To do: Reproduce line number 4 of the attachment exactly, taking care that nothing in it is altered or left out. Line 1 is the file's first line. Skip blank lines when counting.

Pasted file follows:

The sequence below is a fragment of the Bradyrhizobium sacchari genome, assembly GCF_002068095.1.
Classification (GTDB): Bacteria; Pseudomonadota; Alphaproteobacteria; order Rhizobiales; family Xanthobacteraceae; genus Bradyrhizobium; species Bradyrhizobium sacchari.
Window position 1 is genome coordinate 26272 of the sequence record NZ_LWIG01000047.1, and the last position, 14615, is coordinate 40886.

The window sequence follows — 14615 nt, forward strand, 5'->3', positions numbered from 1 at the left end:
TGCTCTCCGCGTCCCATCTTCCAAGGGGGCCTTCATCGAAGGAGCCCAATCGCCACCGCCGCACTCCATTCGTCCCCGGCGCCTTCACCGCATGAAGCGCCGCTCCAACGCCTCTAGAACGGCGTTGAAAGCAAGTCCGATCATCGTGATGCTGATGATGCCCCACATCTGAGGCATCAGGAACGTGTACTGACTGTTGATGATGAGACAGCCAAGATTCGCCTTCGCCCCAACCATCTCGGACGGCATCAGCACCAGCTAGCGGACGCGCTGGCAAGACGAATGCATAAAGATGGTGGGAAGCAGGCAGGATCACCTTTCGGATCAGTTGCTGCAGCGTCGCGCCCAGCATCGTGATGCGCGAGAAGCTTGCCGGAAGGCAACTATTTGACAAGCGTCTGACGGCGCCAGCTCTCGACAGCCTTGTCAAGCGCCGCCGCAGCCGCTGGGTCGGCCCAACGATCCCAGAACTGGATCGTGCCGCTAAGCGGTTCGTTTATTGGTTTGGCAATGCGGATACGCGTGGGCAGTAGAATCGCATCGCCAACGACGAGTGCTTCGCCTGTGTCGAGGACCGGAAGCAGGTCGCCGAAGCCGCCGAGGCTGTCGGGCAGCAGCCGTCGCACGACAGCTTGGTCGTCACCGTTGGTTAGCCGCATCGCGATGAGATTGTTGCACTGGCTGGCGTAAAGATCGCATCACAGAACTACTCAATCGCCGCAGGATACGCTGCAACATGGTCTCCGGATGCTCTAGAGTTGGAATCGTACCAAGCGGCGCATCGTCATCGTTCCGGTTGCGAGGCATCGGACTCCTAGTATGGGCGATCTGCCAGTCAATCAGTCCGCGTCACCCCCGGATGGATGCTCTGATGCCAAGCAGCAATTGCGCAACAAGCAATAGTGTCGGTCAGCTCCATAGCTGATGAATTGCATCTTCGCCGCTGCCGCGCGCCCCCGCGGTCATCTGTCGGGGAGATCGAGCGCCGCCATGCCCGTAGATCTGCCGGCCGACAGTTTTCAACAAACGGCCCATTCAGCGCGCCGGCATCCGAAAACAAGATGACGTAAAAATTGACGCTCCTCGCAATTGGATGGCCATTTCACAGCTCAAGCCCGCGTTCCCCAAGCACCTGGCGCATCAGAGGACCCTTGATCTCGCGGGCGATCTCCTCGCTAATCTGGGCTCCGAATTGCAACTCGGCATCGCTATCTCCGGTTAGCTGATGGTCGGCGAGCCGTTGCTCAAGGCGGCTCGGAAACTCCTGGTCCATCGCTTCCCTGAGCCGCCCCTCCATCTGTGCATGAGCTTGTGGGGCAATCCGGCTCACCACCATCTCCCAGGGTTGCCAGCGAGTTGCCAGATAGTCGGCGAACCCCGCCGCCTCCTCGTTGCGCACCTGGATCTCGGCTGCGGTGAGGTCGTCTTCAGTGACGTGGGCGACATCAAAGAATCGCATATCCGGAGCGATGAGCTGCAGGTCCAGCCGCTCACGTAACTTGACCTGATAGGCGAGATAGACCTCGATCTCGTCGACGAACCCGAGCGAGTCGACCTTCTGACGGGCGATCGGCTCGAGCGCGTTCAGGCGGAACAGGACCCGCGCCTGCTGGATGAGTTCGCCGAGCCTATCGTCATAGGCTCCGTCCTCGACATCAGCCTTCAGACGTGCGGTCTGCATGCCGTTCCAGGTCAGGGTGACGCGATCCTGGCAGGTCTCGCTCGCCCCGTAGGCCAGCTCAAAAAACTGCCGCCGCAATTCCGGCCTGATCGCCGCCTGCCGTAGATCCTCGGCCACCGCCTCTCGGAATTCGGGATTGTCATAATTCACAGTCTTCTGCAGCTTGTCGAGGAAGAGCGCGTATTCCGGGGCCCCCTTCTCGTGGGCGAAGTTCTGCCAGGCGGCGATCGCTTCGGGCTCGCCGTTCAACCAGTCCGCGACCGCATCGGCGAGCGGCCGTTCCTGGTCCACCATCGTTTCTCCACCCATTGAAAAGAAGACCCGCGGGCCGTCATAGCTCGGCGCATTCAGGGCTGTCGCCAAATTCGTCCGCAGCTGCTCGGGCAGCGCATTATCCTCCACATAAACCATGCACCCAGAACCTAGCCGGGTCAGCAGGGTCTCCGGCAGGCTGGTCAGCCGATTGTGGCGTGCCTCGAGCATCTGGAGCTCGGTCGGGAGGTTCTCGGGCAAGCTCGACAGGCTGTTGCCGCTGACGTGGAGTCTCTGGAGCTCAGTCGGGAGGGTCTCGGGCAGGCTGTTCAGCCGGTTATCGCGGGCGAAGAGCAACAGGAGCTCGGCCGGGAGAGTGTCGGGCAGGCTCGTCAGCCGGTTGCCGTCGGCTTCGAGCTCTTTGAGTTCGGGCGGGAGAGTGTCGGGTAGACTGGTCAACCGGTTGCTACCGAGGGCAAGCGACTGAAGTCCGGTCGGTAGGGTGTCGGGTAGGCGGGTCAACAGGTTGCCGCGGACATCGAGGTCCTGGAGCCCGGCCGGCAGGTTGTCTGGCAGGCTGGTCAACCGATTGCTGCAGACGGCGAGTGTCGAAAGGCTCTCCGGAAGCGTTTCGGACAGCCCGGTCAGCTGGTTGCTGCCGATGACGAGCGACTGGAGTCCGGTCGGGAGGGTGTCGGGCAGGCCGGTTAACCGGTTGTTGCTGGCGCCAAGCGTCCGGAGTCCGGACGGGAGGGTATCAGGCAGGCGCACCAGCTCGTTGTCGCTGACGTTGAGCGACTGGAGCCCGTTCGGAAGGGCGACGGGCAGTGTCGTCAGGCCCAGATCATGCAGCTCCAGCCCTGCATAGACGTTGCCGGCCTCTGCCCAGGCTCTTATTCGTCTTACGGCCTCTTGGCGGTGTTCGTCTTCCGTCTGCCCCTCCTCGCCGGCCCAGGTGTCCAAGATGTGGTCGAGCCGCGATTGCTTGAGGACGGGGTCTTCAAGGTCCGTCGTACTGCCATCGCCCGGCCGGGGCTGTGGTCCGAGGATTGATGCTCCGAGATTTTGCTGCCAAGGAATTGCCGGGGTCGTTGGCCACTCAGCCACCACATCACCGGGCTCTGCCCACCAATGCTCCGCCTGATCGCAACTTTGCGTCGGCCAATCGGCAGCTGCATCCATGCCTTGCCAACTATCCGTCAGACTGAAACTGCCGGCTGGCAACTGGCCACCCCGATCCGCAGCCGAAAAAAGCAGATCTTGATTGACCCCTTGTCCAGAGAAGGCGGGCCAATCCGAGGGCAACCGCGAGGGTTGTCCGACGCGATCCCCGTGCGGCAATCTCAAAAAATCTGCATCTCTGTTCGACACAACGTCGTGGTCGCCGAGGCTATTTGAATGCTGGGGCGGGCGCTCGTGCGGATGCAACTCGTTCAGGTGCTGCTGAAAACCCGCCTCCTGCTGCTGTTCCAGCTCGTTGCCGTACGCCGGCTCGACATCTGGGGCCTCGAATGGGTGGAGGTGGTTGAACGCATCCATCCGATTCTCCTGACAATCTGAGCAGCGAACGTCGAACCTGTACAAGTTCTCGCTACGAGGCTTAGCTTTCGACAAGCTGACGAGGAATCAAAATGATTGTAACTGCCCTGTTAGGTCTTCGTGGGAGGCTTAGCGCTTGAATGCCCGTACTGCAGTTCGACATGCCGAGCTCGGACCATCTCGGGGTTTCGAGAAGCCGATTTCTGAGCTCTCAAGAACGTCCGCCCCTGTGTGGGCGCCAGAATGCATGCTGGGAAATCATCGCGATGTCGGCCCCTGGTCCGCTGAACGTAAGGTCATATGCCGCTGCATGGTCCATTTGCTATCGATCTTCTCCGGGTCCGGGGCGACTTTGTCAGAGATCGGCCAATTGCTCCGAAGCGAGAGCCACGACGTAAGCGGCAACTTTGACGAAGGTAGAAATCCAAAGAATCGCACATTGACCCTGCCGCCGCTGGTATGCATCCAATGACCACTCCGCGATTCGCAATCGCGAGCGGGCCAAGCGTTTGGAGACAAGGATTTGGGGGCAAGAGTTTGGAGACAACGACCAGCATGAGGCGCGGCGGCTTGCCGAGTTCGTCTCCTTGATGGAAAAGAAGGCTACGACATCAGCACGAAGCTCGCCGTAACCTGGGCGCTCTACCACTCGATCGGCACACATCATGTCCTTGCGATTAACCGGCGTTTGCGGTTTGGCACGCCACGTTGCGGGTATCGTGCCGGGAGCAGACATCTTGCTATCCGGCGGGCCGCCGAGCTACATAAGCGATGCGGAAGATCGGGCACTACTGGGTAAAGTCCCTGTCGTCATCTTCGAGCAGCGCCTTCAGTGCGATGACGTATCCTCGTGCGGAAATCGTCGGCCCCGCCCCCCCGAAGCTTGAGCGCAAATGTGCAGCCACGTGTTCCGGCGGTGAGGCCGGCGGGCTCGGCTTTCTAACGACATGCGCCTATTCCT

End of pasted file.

The window sequence follows — 14615 nt, forward strand, 5'->3', positions numbered from 1 at the left end: